Steve Jobs article about India

Wandering in India, Steve Jobs learned intuitionWandering in India, Steve Jobs learned intuition

NEW DELHI: Steve Jobs' India sojourn in the summer of 1974 has been much written about, but always remained shrouded in mystery and speculation. A new authorised biography of the billionaire who lost his long battle with cancer earlier this month, reveals hitherto little known details about Jobs' experiences in India during a seven-month trip, and how he learnt about the power of intuition in this country.

"The people in the Indian countryside don't use their intellect like we do, they use their intuition instead, and their intuition is far more developed than in the rest of the world. Intuition is a very powerful thing, more powerful than intellect, in my opinion. That's had a big impact on my work," Jobs later recalled to Walter Issacson, the biographer.

Jobs goes on to say that Western rational thought is not an innate human characteristic but is learned. "In the villages of India, they never learned it. They learned something else, which is in some ways just as valuable but in other ways is not. That is the power of intuition and experiential wisdom,"' he said.

Jobs says his seven months stay in Indian villages made him "see the craziness" of the Western world as well as its capacity for rational thought. "If you just sit and observe, you will see how restless your mind is. if you try to calm it, it will only make it worse. but over time it does calm, and when it does, there's room to hear more subtle things - that's when your intuition starts to blossom,'" he says.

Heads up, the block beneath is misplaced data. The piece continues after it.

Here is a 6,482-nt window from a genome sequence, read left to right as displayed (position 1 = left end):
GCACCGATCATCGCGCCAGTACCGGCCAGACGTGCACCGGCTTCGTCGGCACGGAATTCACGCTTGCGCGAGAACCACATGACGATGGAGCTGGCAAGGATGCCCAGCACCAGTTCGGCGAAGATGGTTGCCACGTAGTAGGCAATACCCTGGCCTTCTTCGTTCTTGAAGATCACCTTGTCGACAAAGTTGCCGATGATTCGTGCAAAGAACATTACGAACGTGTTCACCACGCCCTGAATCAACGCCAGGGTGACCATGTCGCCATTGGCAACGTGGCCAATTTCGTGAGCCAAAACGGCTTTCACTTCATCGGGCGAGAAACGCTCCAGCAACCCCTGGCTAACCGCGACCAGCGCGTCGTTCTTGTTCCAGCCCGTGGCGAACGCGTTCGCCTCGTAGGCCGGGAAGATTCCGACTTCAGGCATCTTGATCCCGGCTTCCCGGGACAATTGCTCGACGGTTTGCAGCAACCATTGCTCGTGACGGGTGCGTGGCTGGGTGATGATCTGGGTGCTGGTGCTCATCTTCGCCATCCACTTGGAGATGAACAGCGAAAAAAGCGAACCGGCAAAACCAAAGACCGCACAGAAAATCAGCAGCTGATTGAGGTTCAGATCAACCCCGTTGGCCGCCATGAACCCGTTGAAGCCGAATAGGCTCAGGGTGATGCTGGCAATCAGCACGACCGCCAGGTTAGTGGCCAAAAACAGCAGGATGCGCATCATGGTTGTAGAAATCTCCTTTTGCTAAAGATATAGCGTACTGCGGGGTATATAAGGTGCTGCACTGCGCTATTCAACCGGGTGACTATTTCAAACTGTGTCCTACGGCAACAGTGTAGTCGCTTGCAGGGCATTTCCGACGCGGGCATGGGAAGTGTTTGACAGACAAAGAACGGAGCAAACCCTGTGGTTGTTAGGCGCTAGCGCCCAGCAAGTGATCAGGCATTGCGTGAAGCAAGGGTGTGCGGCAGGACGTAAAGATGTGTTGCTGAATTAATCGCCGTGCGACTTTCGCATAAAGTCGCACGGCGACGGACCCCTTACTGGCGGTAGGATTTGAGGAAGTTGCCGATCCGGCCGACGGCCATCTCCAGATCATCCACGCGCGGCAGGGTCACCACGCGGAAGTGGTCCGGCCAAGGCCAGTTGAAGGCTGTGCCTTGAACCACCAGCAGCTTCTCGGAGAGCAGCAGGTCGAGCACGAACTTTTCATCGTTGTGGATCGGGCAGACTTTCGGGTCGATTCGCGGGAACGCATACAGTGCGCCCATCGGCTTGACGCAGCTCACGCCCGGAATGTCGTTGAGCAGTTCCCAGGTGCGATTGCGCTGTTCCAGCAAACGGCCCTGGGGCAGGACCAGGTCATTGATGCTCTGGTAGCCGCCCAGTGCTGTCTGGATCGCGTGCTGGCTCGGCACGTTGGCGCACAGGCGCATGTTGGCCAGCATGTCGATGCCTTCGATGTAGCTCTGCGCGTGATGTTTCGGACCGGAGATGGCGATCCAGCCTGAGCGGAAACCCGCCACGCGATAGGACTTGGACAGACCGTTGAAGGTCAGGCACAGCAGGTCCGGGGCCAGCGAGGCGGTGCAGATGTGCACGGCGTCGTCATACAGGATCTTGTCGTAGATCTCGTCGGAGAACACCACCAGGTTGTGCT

But if the trip hit the spiritual high notes for Jobs, material aspects were less rosy.

Jobs received in New Delhi the classic treatment millions of visitors before and since have only been too familiar with - a cabdriver who hard sold a hotel that turned out to be a dive, a motel owner who promised filtered water but failed to deliver, and that not-so-easily-forgettable condition: Delhi belly.

"I got dysentery pretty fast. I was sick, really sick, a really high fever. I dropped from 160 pounds to 120 in about a week," Jobs later recalled. He landed in Delhi in April, and like all new visitors to the city in summers, "felt waves of heat rising from the tarmac".

Once Jobs got better enough to travel, he decided to get out of Delhi, and headed to Haridwar. His visit coincided with the Kumbh Mela, which can be an overwhelming experience even for seasoned visitors. "There were holy men all around. Tents with this teacher and that teacher. There were people riding elephants, you name it. I was there for a few days, but I decided that I needed to get out of there too." 


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